How to use Root Tabs To Fertilize Aquarium Plants

How to Use Root Tabs to Fertilize Aquarium Plants

Is your live aquatic plant not growing or losing leaves, even though you’re giving it plenty of light and liquid fertilizer? Most aquarium plants can absorb nutrients from both the water and the substrate (e.g., gravel, sand, or aquatic soil), but some species prefer one method over the other. If your plant is a root feeder, it will need to be given a nutrient rich substrate or ground-based fertilizers known as root tabs.


What are Root Tabs?

Root tabs can be either dissolvable capsules or tablets that contain fertilizer. Aquarium Co-Op recommends Easy Root Tabs. These tabs are made from mineralized top soil and red Clay that contain essential nutrients for plants, such as:

– Magnesium – Nitrate – Phosphate – Potassium – Manganese – Zinc – Molybdenum – Iron

Easy Root Tabs come in green fertilizer capsules that are safe for fish even if they dissolve in the water.

Are root tabs safe for fish, shrimp, and snails? Yes, our brand of root tabs is safe for all animals. Our root tabs are safe for all animals because they contain actual soil that is non-toxic. Some people try to save money by making their own DIY root tabs or using fertilizers meant for houseplants and vegetables, but those terrestrial products can cause dangerous ammonia spikes in the water that may kill your fish and invertebrates.

What Aquarium Plants Require Root Tabs?

Cryptocoryne plants (or crypts), sword plants, bulb plants, carpeting plants, and plants that produce runners all tend to feed from the substrate and will greatly benefit from root tabs. Bacopa and moneywort, two types of stem plants, can either absorb fertilizer from water or the ground. However they seem to prefer the latter. Plants that do not require substrate for growth – like mosses and floating plants, anubias or javafern – tend to not need root tabs as often.

How to Use Root Tabs

Root tabs can be water soluble. It is crucial to insert root tabs into substrates as quickly and as deeply as possible. It’s okay if Easy Root Tabs accidentally pop out or get unearthed by your fish because they won’t harm the water quality, but ultimately, we want the root feeders to have access to more nutrients in the ground. Use your fingers or a planting tweezer to push the entire root tab down to the substrate. (Do not remove the fertilizer from the capsule or else it will dissolve in the water column.)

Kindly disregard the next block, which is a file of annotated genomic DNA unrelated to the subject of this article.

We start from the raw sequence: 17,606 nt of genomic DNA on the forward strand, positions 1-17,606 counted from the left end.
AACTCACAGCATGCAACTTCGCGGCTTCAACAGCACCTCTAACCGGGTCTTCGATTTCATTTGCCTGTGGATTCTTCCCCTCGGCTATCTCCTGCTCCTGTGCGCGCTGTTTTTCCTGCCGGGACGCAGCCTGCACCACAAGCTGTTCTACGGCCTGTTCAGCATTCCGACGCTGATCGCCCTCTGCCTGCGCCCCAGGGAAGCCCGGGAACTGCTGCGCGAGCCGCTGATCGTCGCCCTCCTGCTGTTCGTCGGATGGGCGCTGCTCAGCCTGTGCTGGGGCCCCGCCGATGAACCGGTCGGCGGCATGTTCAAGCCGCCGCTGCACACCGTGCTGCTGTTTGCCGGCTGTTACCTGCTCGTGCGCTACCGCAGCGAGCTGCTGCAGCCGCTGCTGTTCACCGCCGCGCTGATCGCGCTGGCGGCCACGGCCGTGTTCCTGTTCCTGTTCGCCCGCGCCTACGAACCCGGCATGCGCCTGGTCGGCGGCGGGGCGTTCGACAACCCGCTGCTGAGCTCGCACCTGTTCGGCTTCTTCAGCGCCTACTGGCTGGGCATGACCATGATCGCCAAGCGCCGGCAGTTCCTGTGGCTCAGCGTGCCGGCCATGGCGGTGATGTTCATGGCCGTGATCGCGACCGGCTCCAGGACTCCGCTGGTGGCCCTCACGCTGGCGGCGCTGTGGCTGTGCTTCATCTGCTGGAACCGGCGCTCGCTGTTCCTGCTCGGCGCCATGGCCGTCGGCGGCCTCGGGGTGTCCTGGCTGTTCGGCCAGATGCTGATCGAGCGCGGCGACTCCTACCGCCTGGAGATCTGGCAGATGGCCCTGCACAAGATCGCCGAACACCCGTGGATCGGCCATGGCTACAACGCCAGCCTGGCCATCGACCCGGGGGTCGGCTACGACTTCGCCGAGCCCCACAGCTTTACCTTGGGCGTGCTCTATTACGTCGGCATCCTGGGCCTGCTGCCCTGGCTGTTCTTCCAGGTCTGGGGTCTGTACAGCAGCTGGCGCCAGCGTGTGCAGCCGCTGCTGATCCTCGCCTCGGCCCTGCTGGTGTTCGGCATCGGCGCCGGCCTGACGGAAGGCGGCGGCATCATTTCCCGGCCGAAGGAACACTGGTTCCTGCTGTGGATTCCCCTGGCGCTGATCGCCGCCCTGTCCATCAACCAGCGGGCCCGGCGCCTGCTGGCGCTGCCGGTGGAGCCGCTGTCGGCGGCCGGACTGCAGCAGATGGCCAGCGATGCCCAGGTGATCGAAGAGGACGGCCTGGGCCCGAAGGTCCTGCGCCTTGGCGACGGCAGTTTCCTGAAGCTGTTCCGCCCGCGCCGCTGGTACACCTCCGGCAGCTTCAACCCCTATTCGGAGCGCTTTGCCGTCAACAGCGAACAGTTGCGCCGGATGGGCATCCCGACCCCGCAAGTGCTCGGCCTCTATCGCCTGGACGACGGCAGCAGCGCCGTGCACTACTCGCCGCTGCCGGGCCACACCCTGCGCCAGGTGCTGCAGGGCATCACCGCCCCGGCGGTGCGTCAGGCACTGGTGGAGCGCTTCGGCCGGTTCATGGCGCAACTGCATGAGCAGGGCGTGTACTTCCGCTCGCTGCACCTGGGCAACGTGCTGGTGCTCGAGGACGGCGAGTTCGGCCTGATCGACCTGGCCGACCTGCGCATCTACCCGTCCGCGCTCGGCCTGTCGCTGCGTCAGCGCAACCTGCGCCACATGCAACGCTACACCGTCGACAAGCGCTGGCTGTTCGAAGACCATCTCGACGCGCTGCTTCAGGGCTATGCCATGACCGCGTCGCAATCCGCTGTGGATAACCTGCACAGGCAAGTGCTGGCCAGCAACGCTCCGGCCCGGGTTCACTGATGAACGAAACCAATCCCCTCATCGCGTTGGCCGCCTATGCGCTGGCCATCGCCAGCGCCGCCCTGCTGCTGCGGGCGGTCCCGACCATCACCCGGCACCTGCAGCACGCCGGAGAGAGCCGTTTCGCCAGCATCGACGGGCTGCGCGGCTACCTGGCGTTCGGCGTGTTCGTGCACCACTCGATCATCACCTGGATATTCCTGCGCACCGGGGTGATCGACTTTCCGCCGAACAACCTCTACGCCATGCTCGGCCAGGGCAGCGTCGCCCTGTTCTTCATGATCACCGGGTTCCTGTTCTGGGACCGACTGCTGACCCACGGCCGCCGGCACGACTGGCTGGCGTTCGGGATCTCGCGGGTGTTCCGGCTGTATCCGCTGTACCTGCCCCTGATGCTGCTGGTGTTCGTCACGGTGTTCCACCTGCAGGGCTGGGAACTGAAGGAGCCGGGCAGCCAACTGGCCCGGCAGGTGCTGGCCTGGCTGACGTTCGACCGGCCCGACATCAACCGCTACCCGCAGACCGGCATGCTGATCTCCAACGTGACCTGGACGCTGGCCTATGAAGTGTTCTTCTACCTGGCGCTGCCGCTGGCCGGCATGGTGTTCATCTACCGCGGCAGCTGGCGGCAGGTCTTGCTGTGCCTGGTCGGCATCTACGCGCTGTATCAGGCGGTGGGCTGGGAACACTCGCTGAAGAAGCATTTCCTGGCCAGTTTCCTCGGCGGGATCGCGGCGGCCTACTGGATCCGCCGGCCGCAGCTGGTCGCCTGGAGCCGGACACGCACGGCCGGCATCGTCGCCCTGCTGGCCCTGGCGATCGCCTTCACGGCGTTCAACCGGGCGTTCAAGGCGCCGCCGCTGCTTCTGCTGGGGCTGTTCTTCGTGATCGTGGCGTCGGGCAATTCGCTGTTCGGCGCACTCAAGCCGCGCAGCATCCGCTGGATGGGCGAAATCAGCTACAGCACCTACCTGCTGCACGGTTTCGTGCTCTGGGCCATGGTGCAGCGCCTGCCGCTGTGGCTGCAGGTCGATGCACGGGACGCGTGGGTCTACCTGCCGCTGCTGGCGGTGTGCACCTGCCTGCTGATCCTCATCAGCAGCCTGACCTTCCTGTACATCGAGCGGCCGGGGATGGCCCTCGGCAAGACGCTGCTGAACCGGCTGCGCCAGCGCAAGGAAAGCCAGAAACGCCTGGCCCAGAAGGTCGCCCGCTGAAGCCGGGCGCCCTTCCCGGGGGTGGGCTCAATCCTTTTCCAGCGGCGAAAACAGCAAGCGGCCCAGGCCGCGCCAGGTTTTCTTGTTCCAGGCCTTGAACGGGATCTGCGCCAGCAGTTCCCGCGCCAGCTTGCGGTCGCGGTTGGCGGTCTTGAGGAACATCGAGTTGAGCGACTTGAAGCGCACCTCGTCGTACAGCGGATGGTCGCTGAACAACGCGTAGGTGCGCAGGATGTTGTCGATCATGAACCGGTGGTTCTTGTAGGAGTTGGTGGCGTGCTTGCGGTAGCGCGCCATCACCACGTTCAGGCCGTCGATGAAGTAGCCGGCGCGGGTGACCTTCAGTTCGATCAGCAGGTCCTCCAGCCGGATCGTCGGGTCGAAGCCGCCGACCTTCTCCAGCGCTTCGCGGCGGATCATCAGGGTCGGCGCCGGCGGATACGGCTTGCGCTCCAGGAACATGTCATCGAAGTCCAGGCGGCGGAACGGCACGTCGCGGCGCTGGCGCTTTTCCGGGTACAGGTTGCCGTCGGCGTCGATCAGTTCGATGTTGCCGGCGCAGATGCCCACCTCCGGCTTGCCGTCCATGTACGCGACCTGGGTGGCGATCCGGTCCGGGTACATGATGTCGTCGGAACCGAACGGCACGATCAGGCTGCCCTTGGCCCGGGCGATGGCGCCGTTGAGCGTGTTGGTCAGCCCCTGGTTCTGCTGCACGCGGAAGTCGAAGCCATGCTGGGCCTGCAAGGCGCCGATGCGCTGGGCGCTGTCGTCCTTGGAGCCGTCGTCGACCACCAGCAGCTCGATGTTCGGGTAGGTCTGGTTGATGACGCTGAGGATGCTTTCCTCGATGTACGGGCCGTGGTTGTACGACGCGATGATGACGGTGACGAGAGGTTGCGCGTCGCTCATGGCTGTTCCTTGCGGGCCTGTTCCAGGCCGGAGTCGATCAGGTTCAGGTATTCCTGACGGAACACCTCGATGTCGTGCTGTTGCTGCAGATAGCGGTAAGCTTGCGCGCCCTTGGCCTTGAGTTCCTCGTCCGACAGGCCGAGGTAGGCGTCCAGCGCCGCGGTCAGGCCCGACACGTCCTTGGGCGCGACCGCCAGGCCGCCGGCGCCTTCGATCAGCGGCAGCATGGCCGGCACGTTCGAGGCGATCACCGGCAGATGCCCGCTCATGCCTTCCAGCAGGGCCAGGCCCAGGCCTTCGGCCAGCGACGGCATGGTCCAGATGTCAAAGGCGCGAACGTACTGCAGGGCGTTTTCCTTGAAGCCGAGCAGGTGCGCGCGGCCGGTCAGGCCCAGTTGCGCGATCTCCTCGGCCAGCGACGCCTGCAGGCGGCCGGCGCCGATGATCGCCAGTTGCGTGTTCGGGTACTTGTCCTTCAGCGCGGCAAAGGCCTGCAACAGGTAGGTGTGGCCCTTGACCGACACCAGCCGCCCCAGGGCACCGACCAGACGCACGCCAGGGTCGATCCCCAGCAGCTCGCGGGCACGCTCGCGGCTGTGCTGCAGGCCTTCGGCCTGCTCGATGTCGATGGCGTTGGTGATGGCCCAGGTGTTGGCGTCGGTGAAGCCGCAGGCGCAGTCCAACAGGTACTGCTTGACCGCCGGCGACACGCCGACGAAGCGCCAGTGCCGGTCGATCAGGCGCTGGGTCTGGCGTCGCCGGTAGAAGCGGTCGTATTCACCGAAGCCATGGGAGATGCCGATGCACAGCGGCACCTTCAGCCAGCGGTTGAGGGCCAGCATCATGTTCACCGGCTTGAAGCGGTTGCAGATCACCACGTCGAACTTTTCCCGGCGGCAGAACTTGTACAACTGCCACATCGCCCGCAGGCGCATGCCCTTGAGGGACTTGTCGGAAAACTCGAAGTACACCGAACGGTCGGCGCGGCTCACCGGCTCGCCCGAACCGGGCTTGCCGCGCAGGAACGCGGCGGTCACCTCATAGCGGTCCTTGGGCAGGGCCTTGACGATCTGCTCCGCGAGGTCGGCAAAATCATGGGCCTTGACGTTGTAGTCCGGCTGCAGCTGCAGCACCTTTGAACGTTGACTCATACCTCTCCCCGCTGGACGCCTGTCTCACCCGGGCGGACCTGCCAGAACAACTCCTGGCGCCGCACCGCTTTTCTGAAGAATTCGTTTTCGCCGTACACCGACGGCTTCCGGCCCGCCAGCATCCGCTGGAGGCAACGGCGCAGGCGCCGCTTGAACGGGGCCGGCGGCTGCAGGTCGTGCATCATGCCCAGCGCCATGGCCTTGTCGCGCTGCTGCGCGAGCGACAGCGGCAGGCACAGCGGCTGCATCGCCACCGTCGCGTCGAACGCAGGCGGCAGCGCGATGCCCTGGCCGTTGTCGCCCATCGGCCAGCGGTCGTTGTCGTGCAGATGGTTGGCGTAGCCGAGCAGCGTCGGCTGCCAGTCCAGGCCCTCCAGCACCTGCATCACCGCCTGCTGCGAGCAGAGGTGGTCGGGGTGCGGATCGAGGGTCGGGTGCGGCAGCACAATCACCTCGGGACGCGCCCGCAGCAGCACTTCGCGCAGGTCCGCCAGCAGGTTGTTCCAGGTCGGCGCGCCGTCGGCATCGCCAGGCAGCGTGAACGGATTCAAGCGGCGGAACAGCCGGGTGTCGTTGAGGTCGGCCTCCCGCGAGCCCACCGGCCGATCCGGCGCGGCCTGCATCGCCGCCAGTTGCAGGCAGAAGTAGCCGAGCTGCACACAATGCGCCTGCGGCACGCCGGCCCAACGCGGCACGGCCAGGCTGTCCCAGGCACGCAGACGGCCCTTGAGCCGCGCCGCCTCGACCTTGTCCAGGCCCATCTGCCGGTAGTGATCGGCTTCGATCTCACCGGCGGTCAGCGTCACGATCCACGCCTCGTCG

Plunge the root tab as deeply as possible into the substrate, preferably underneath the roots of plants.

How many root tabs should you use? Place one tab approximately every 5-6 inches (12-15 cm) in a grid so that they cover the entire substrate. If your fish tank is very densely planted, you may need to add root tabs every 4 inches (10 cm) or closer. Ideally, the root tabs should be inserted directly underneath or near the roots of your plants. To keep larger plants, like Amazon swords, well-fed, you may need several root tabs that are placed in a circular circle around their base.

How do I get the root tabs to stop floating? There is air inside the root tab capsule that causes it to float. You can make the root tab sink by making a hole with a pushpin at one end. Then, squeeze it once it’s submerged. Your root tab will remain grounded and air bubbles will escape through this hole.

How Often Should You Add More Root Tabs?

Even if you use a nutrient rich substrate, nutrients can be used up quickly so it is important to replenish them regularly. We recommend that you add more root tabs approximately once per month to maintain healthy growth. This is especially important if you’re using an inert substrate such as aquarium gravel or sand, which doesn’t contain any nutrients. You should also keep in mind that plants get bigger and will need more root tabs. While a baby Amazon sword may only require one root tab every six weeks when it is new, three months later, the same plant might need six tabs to maintain its health.

To determine whether or not your plants have consumed all the available fertilizer in the substrate, look closely for signs of nutrient deficiencies. These symptoms can include lack of growth, yellowing and browning, or melting leaves (after the plant was growing well previously). You can read the entire article linked below for more information about providing adequate plant nutrients. Good luck with your planted aquarium and enjoy nature daily.